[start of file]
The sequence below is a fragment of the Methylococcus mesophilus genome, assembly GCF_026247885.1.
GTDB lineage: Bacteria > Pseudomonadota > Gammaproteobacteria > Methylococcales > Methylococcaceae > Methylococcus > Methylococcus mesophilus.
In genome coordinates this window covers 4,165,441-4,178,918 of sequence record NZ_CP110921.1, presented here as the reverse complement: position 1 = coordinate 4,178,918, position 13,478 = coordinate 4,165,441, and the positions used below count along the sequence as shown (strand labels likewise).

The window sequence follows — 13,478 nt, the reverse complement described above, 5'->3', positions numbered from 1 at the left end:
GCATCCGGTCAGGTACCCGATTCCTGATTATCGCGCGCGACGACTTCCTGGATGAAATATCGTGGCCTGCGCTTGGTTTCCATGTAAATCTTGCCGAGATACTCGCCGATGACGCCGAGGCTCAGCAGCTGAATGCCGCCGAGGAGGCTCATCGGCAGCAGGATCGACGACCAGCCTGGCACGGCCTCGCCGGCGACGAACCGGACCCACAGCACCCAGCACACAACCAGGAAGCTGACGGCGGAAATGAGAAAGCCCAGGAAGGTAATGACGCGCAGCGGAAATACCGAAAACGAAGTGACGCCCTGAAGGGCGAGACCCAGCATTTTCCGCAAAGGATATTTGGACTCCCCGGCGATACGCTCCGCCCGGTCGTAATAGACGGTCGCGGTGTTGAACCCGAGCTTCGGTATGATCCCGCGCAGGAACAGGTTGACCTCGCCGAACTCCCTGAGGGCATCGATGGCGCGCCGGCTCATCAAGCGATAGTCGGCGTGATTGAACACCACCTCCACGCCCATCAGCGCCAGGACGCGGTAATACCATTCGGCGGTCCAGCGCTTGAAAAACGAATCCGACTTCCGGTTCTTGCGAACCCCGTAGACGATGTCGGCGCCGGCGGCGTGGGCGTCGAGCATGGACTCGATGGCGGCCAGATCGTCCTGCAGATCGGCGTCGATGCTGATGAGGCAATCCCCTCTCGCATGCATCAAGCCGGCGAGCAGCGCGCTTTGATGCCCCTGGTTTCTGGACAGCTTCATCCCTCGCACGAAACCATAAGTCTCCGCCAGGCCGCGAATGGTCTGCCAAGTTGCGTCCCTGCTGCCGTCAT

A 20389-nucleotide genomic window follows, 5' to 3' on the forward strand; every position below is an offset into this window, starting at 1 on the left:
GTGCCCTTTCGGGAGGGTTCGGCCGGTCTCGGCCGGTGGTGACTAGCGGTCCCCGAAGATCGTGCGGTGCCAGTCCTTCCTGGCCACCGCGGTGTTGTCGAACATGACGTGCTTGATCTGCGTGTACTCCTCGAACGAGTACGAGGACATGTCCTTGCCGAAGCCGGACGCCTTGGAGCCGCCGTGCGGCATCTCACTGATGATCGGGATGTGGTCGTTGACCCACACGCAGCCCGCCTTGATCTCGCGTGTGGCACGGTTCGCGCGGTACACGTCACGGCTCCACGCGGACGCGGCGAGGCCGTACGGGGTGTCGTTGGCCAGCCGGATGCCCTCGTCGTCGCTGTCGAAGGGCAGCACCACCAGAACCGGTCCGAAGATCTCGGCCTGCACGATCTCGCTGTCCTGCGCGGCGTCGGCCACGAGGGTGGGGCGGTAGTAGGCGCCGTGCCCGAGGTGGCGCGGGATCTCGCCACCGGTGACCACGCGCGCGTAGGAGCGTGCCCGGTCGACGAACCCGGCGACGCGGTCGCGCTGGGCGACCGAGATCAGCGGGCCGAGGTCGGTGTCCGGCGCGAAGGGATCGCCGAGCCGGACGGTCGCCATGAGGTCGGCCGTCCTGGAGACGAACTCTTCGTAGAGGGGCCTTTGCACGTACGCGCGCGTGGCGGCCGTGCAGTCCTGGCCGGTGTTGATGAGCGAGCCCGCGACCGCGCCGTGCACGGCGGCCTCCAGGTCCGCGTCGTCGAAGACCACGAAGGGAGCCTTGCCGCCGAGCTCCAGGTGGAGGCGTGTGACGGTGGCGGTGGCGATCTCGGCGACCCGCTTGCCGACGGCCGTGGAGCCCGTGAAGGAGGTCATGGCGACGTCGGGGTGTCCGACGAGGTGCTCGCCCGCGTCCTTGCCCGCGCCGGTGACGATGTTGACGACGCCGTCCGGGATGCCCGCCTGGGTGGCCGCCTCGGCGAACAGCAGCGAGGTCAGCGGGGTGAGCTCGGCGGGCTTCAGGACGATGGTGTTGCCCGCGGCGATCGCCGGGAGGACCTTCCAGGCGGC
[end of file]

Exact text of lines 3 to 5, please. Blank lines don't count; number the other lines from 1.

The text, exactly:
In genome coordinates this window covers 4,165,441-4,178,918 of sequence record NZ_CP110921.1, presented here as the reverse complement: position 1 = coordinate 4,178,918, position 13,478 = coordinate 4,165,441, and the positions used below count along the sequence as shown (strand labels likewise).

The window sequence follows — 13,478 nt, the reverse complement described above, 5'->3', positions numbered from 1 at the left end:
GCATCCGGTCAGGTACCCGATTCCTGATTATCGCGCGCGACGACTTCCTGGATGAAATATCGTGGCCTGCGCTTGGTTTCCATGTAAATCTTGCCGAGATACTCGCCGATGACGCCGAGGCTCAGCAGCTGAATGCCGCCGAGGAGGCTCATCGGCAGCAGGATCGACGACCAGCCTGGCACGGCCTCGCCGGCGACGAACCGGACCCACAGCACCCAGCACACAACCAGGAAGCTGACGGCGGAAATGAGAAAGCCCAGGAAGGTAATGACGCGCAGCGGAAATACCGAAAACGAAGTGACGCCCTGAAGGGCGAGACCCAGCATTTTCCGCAAAGGATATTTGGACTCCCCGGCGATACGCTCCGCCCGGTCGTAATAGACGGTCGCGGTGTTGAACCCGAGCTTCGGTATGATCCCGCGCAGGAACAGGTTGACCTCGCCGAACTCCCTGAGGGCATCGATGGCGCGCCGGCTCATCAAGCGATAGTCGGCGTGATTGAACACCACCTCCACGCCCATCAGCGCCAGGACGCGGTAATACCATTCGGCGGTCCAGCGCTTGAAAAACGAATCCGACTTCCGGTTCTTGCGAACCCCGTAGACGATGTCGGCGCCGGCGGCGTGGGCGTCGAGCATGGACTCGATGGCGGCCAGATCGTCCTGCAGATCGGCGTCGATGCTGATGAGGCAATCCCCTCTCGCATGCATCAAGCCGGCGAGCAGCGCGCTTTGATGCCCCTGGTTTCTGGACAGCTTCATCCCTCGCACGAAACCATAAGTCTCCGCCAGGCCGCGAATGGTCTGCCAAGTTGCGTCCCTGCTGCCGTCAT